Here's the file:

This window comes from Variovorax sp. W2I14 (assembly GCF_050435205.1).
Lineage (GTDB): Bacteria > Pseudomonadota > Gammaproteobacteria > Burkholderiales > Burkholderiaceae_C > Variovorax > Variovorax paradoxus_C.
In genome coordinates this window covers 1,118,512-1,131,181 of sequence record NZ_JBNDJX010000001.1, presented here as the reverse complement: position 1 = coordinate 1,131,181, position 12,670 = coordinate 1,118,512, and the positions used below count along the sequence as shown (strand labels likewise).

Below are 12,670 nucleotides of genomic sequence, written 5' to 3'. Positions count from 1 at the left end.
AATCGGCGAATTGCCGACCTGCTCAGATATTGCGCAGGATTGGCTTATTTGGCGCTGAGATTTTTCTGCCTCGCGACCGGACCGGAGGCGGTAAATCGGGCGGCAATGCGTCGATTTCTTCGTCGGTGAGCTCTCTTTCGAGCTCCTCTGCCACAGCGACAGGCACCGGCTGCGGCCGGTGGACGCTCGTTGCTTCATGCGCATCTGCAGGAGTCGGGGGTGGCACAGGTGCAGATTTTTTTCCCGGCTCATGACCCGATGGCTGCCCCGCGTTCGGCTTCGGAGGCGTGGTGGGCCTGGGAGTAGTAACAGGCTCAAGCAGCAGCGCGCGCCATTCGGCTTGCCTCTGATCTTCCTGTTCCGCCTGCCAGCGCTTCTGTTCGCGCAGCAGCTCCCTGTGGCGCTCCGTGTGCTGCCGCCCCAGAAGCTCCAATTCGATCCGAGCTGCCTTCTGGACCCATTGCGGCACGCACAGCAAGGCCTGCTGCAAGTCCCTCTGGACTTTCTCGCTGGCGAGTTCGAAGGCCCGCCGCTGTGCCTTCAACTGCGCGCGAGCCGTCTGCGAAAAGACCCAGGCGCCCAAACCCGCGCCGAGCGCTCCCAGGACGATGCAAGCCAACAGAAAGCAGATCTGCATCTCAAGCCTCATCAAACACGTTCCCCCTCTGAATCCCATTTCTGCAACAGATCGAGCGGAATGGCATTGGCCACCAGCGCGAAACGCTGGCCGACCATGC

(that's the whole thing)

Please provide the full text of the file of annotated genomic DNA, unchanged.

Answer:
This window comes from Variovorax sp. W2I14 (assembly GCF_050435205.1).
Lineage (GTDB): Bacteria > Pseudomonadota > Gammaproteobacteria > Burkholderiales > Burkholderiaceae_C > Variovorax > Variovorax paradoxus_C.
In genome coordinates this window covers 1,118,512-1,131,181 of sequence record NZ_JBNDJX010000001.1, presented here as the reverse complement: position 1 = coordinate 1,131,181, position 12,670 = coordinate 1,118,512, and the positions used below count along the sequence as shown (strand labels likewise).

Below are 12,670 nucleotides of genomic sequence, written 5' to 3'. Positions count from 1 at the left end.
AATCGGCGAATTGCCGACCTGCTCAGATATTGCGCAGGATTGGCTTATTTGGCGCTGAGATTTTTCTGCCTCGCGACCGGACCGGAGGCGGTAAATCGGGCGGCAATGCGTCGATTTCTTCGTCGGTGAGCTCTCTTTCGAGCTCCTCTGCCACAGCGACAGGCACCGGCTGCGGCCGGTGGACGCTCGTTGCTTCATGCGCATCTGCAGGAGTCGGGGGTGGCACAGGTGCAGATTTTTTTCCCGGCTCATGACCCGATGGCTGCCCCGCGTTCGGCTTCGGAGGCGTGGTGGGCCTGGGAGTAGTAACAGGCTCAAGCAGCAGCGCGCGCCATTCGGCTTGCCTCTGATCTTCCTGTTCCGCCTGCCAGCGCTTCTGTTCGCGCAGCAGCTCCCTGTGGCGCTCCGTGTGCTGCCGCCCCAGAAGCTCCAATTCGATCCGAGCTGCCTTCTGGACCCATTGCGGCACGCACAGCAAGGCCTGCTGCAAGTCCCTCTGGACTTTCTCGCTGGCGAGTTCGAAGGCCCGCCGCTGTGCCTTCAACTGCGCGCGAGCCGTCTGCGAAAAGACCCAGGCGCCCAAACCCGCGCCGAGCGCTCCCAGGACGATGCAAGCCAACAGAAAGCAGATCTGCATCTCAAGCCTCATCAAACACGTTCCCCCTCTGAATCCCATTTCTGCAACAGATCGAGCGGAATGGCATTGGCCACCAGCGCGAAACGCTGGCCGACCATGC